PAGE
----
Holley voters go to polls on Tuesday to elect new mayor
HOLLEY – There are no races in this year’s Holley village election, but residents will elect a new mayor on June 21.
John Kenney, Jr., the current mayor, is retiring from public office and is not seeking re-election. Trustee Brian Sorochty is running unopposed for mayor, and says he has a passion for the community.
“I love living and raising my family here,” Sorochty says. “I see many potential opportunities to enhance our strengths as well as build new ones in the future.”
He has served as trustee for three years and is currently deputy mayor. Sorochty says important issues facing the community include addressing the village’s aging infrastructure, the number of vacant and under-utilized properties, and maintaining and improving village services to residents while minimizing taxes.
The potential development/renovation of the old Holley High School is still in the preliminary stages, but Sorochty says the village continues to work with local developer Home Leasing on a plan to renovate the school into senior housing units as well as to accommodate village office space.
“They are a very reputable developer with much experience with these project types,” Sorochty says. “They are currently nearing completion of the renovation of the former Eastman Dental Dispensary, which was also one of the Landmark Society’s ‘Five to Revive’ buildings.”
Moving the village offices to the school would provide accessible office and public meeting space which the village currently lacks, Sorochty explains, and adds that the developer is working towards applying for funding, which will be submitted later this year.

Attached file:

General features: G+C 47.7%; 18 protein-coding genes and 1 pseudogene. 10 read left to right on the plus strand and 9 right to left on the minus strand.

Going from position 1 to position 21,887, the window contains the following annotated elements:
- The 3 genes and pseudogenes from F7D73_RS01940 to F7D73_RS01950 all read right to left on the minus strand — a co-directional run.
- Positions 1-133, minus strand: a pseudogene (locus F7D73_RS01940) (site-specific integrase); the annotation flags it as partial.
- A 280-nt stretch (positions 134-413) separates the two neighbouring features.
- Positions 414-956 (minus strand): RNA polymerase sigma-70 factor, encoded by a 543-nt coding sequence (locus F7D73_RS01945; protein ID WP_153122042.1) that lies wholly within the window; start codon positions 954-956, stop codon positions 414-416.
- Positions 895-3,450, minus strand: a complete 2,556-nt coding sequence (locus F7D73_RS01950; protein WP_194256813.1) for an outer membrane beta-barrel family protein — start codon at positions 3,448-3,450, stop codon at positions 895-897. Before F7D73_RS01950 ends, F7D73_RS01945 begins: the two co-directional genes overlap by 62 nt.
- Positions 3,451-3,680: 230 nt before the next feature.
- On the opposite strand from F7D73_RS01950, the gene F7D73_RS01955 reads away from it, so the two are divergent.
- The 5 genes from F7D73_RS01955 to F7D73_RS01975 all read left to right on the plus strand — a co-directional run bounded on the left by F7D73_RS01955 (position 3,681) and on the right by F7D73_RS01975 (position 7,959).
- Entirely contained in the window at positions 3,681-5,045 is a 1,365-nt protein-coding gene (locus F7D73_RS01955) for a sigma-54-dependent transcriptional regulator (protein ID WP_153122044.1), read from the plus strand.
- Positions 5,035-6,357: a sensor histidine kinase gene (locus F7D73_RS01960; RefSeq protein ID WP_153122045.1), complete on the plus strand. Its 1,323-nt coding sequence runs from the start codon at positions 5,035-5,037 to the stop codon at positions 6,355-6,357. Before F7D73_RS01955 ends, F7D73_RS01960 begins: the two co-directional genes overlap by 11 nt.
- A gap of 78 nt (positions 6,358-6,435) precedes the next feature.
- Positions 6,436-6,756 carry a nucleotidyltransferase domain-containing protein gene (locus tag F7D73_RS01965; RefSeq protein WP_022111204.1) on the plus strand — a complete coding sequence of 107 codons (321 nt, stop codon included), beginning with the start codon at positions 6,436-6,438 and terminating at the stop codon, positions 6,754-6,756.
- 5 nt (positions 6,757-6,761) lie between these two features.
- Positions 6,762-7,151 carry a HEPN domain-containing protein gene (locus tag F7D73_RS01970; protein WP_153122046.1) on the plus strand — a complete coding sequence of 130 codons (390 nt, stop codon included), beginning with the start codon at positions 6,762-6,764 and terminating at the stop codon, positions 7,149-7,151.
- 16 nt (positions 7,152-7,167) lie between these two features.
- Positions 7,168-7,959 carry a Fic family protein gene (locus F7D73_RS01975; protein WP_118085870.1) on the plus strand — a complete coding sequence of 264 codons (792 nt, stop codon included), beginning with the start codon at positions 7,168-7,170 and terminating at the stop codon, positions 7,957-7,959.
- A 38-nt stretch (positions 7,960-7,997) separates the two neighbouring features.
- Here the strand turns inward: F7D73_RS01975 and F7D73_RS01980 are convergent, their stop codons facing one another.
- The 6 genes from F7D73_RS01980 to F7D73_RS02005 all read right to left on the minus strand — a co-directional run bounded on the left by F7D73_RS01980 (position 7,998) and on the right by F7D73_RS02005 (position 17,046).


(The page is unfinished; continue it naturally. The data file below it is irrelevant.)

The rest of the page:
“We have a ways to go, but it is a very exciting opportunity that I believe will have benefits even beyond the village limits,” he says.
Regarding the eight “Diaz” homes in the village currently owned by the EPA, Sorochty says the Village Board is continuing to work with the Holley LDC and the EPA towards having ownership of the properties transferred to the LDC. The transfer will facilitate getting the properties on the market, occupied, and back on the tax rolls.
“The LDC and Chair Dan Schiavone have been working hard at this and I applaud their efforts,” Sorochty says.
Sorochty also discussed the efforts of the mayor and Village Board over the last few years to improve the efficiency of village government and the services it provides.
“To that end, we have contracted with the Village of Albion for police chief and management services for our sewage treatment plant,” Sorochty explains. “We have also created the Holley LDC in order to manage vacant properties, specifically the EPA-owned properties.”
As mayor, his future plans include pursuing grants to aid in repairing aging infrastructure; following up on goals set as part of the village’s Comprehensive Plan; making the renovation of the old high school a reality; and working to find new ways to encourage more positive interaction and involvement from village residents with local government.
“On a daily basis, I commit to continue to work with the Village Board and staff, much as I have over the past three years, to make good decisions that benefit the community, and to be a good steward of taxpayer dollars,” Sorochty says. “I am very excited to put my experience – which is a combination of my last few years on the Board and my 25 years of working in the consulting engineering and construction industry – to work for the Village of Holley.”
Sorochty also thanks Mayor John Kenney for his many years of service to village residents as both a trustee and as mayor.
“He is very dedicated to serving this village, and has been tremendous to work with as a colleague and a friend. I wish him well in his future endeavors,” Sorochty says.
Two trustee seats are also up for election and incumbents Connie Nenni and Kevin Lynch are both running unopposed. The trustee seats are two-year terms.